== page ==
Vigo
Vigo HalfDork
8/4/10 4:27 p.m.

In my opinion, the somewhat large amount of money you can spend on the following REALLY pays for itself if you work on cars a lot like i do.

  1. Impact wobble sockets. Mine are from Matco. I have 10-19mm, paid 260 for the set, retails for over 300, but probably the single best investment i have ever made in tools.

  2. A strong impact with GOOD TRIGGER CONTROL, like my IR Titanium. Not only is having a strong impact good because its strong, but having one with good trigger control means you can use it for all sorts of delicate things like 8mm bolts and hose clamps. Basically, the good trigger control allows me to use my impact on EVERYTHING. I paid 300 for mine brand new.

  3. Flex-headed ratcheting gearwrenches. I paid i think 120 for my set 8-19mm. Those things are worth their weight in gold and have lifetime warranty from wherever you bought them. Ive only had to warranty 2, and both were from serious abuse and misuse.

Basically, if you have a nice light strong impact with good trigger control, a bunch of extensions, and really strong, versatile wobble sockets, you can pretty much do most of the fasteners in an engine bay without even bending over, and everything you cant get with a bunch of wobbles and extensions, you can get with a flex-head ratchet wrench.

And all of the stuff i mentioned you can get for less if you try.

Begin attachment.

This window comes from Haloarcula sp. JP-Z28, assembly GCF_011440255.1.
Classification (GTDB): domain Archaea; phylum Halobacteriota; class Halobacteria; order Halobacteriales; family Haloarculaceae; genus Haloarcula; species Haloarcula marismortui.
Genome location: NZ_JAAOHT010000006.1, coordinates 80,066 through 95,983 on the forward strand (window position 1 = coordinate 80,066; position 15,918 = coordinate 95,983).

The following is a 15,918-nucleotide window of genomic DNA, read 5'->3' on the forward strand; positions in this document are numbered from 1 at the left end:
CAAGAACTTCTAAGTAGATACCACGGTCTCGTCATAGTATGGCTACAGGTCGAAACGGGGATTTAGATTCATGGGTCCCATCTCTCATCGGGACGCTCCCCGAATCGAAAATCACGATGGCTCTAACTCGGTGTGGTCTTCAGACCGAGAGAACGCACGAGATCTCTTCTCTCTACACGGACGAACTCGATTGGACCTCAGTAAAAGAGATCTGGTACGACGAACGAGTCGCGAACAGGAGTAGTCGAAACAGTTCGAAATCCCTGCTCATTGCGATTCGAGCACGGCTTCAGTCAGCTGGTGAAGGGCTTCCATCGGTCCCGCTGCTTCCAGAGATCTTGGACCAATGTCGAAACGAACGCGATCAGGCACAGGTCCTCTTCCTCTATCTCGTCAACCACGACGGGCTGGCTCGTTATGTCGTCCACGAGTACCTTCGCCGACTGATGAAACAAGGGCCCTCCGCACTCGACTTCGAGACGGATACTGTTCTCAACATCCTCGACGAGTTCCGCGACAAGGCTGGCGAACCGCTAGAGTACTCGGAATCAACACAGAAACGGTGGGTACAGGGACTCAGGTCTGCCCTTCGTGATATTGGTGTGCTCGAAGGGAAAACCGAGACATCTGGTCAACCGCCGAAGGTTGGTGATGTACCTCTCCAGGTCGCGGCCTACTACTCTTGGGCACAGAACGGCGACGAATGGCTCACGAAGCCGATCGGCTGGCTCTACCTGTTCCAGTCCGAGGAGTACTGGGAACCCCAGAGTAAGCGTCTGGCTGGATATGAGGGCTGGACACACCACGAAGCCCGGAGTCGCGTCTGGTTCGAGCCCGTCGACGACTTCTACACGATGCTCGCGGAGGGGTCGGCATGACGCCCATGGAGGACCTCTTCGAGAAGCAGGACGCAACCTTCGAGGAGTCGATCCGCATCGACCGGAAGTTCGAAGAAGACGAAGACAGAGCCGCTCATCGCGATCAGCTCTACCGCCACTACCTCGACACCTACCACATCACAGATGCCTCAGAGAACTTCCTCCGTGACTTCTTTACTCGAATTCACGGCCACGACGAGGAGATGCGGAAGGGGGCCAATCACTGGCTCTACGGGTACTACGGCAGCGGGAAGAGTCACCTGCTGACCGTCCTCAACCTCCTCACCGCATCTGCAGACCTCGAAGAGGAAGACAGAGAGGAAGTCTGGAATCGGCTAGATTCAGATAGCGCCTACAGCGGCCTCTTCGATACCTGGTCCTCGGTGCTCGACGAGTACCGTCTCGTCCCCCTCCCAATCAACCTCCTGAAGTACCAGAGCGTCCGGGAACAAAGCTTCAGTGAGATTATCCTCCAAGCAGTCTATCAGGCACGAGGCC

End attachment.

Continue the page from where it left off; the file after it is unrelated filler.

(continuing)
Vigo
Vigo HalfDork
8/4/10 4:32 p.m.

Just to clarify, THESE are BAD. Dont put those on an impact unless you're wearing eye protection.

These are GOOD. In 3 years of abuse the only ones ive had to replace were because i lost them, and they are 3/8 drive that i run exclusively on a 1/2 impact. I dont even own a 3/8 impact, having a super nice 1/2 makes it superfluous.

mtn
mtn SuperDork
8/4/10 4:35 p.m.

Fridge.

93celicaGT2
93celicaGT2 SuperDork
8/4/10 4:39 p.m.
Vigo wrote: In my opinion, the somewhat large amount of money you can spend on the following REALLY pays for itself if you work on cars a lot like i do. 1. Impact wobble sockets. Mine are from Matco. I have 10-19mm, paid 260 for the set, retails for over 300, but probably the single best investment i have ever made in tools. 2. A strong impact with GOOD TRIGGER CONTROL, like my IR Titanium. Not only is having a strong impact good because its strong, but having one with good trigger control means you can use it for all sorts of delicate things like 8mm bolts and hose clamps. Basically, the good trigger control allows me to use my impact on EVERYTHING. I paid 300 for mine brand new. 3. Flex-headed ratcheting gearwrenches. I paid i think 120 for my set 8-19mm. Those things are worth their weight in gold and have lifetime warranty from wherever you bought them. Ive only had to warranty 2, and both were from serious abuse and misuse. Basically, if you have a nice light strong impact with good trigger control, a bunch of extensions, and really strong, versatile wobble sockets, you can pretty much do most of the fasteners in an engine bay without even bending over, and everything you cant get with a bunch of wobbles and extensions, you can get with a flex-head ratchet wrench. And all of the stuff i mentioned you can get for less if you try.

Cool, thank you!

I had the flex-head ratchet wrenches on my list already, but missed the wobbleheads.

MTN: Fridge will be a given. And a nice loud stereo.

ReverendDexter
ReverendDexter Dork
8/4/10 4:51 p.m.

Am I the only one that hates air ratchets? Don't get me wrong, I LOVE me some impacts, but with my wrists, air ratchets are the devil. Loud, they're easily set off accidently, they rip out of your hand when they start to torque down... ugh. No thank you.

93celicaGT2
93celicaGT2 SuperDork
8/4/10 4:53 p.m.